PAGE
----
Japan’s largest organized crime group now has its own Web site to augment what it claims is an ongoing policy of eliminating drugs — yet another means of presenting a more transparent image to the general public, reports Shukan Jitsuwa (Feb. 20).
The site Zenkoku Mayaku Bokumetsu Domei (Nationwide Union to Ban Narcotic Drugs) expands on the mandate of the Yamaguchi-gumi’s third Godfather Kazuo Taoka, who “held the strong belief that narcotic drugs should be eliminated from society.”
According to the site, which was originally launched in July of last year, Japan faced a drug crisis in the 1960s. Taoka, who presided over the gang between 1946 and 1981, believed that drugs would destroy nation and established the first incarnation of the union in 1961.
Joining the cause were academics, including the president of Rikkyo University, Masatoshi Matsushita, a former politician who served as the union’s director.
As of now, the primary content appearing on Zenkoku Mayaku Bokumetsu Domei includes a YouTube video featuring members of the gang preparing New Year’s mochi (rice cakes) with a wood mallet at the gang’s headquarters in Kobe as an enka tribute to current top boss Shinobu Tsukasa plays as background music, photos from a Halloween party and a rundown of the organization’s volunteer activities, such as its work during 1995’s Great Hanshin Earthquake and the Great East Japan Earthquake in 2011.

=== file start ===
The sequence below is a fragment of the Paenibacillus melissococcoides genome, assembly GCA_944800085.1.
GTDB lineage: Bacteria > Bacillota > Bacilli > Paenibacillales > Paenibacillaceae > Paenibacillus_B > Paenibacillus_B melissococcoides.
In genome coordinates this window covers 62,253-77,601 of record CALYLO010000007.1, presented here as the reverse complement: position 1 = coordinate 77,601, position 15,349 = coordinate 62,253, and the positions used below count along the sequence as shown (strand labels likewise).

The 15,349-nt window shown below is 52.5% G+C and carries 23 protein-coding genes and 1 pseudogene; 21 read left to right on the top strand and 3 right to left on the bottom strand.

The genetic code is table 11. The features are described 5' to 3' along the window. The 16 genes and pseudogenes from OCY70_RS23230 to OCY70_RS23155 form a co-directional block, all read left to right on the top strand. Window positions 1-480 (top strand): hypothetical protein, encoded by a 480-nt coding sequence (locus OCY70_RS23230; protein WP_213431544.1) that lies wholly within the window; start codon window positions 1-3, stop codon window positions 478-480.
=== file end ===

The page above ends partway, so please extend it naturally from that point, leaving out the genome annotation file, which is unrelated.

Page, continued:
A journalist tells Shukan Jitsuwa that this is a trial period for the site, saying that more material will be added in the near future.
According to the tabloid, the site continues the Yamaguchi-gumi’s recent mandate of becoming a more open organization. This policy began with the interview Tsukasa granted to the Sankei Shimbun just after he was released from prison in April of 2011.
In July of last year, the gang revived its official newspaper in an effort to communicate the goals and policies from Tsukasa, who wrote a preface on the paper’s first page, to the gang’s approximately 27,700 members.
The motive behind this openness is not exactly philanthropic.
“In explaining their activities and ideas to the public,” a journalist tells Shukan Jitsuwa, “this is an opportunity for citizens to open discussions about whether recent clampdowns on yakuza activities are too severe.” (K.N.)
Source: “Yamaguchi-gumi ga koshiki hoomu peeji kaisetsu!?” Shukan Jitsuwa (Feb. 20, pages 212-215)
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